In the ethno-pharmacy of several Pacific Islands, Tamanu oil is seen as an important treatment to relieve the pain of gout, shingles, sciatica, shingles, neuralgia, rheumatism, ligament damage and even leprous neuritis. The pain relieving and anti-itch qualities make it an “essential” during outdoors activities when insect bites can be a problem. Inflammation is linked to most degenerative disorders and it can be a productive strategy to adjust our diet to include less inflammatory components and more anti-inflammatory foods. Foods high in Omega 3 fatty acids top the list Of A.I foods including fatty fish and chia seed (the highest plant source of omega 3’s). Inflammatory foods include wheat, peanuts, sugar, bananas and some processed dairy products. 30 billion, over-the-counter, Non Steroidal Anti-inflammatory Drugs (NSAIDS) are sold each year in the US alone and over 80,000 people are hospitalised with side effects. The use of food, probiotics and topical natural antibiotics is a great way to reduce the reliance upon this dangerous medication.

Psoriasis is a debilitating, chronic skin condition that affects between 1% and 3% of the world’s population and it is theoretically incurable. The symptoms of this autoimmune disorder can be relieved with certain shampoos that reduce skin flaking but not the flake formation. Prednisone can also reduce the discomfort, albeit with several side effects. There are a growing number of anecdotal reports in relation to the use of Tamanu oil for exceptional symptom relief of this disorder, but at this stage there are no published papers on this potential benefit.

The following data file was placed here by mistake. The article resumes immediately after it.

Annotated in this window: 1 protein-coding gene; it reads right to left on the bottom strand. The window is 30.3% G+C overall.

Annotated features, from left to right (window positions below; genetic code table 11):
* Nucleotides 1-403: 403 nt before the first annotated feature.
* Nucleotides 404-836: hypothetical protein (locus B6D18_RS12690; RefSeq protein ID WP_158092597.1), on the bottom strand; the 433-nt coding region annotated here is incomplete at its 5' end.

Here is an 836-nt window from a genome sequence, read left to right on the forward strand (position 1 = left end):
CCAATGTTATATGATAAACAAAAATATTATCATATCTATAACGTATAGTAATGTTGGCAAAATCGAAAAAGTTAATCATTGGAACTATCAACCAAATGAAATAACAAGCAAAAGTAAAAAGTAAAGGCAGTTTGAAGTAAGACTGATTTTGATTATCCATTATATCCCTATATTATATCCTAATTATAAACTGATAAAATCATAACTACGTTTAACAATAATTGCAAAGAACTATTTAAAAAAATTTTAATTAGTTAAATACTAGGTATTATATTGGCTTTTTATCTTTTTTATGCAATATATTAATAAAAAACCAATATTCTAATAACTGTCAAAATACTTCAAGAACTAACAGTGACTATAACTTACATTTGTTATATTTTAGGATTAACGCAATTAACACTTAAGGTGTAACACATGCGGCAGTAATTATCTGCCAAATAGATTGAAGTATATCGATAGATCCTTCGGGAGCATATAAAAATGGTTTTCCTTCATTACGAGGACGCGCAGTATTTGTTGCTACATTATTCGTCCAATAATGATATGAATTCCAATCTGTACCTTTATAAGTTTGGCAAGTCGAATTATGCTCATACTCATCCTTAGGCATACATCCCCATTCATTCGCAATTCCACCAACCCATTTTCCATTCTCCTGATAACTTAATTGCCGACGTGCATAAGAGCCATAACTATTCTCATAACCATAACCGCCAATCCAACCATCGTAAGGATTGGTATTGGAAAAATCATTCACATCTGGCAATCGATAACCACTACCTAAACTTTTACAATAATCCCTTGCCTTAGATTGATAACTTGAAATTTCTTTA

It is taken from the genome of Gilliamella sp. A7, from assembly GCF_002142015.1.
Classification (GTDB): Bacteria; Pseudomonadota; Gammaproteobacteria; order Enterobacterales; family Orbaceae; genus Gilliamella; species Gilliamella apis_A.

In Conclusion… Tamanu oil represents an exciting new problem-solving gift from the plant world that has the potential to become an integral component of every family first aid kit. This tropical oil has been used for centuries as a natural anti-inflammatory, anti-neuralgic, antibiotic and antioxidant and research suggests it may have anti-aging effects on the skin and can also aid in the reduction of age spots and scars.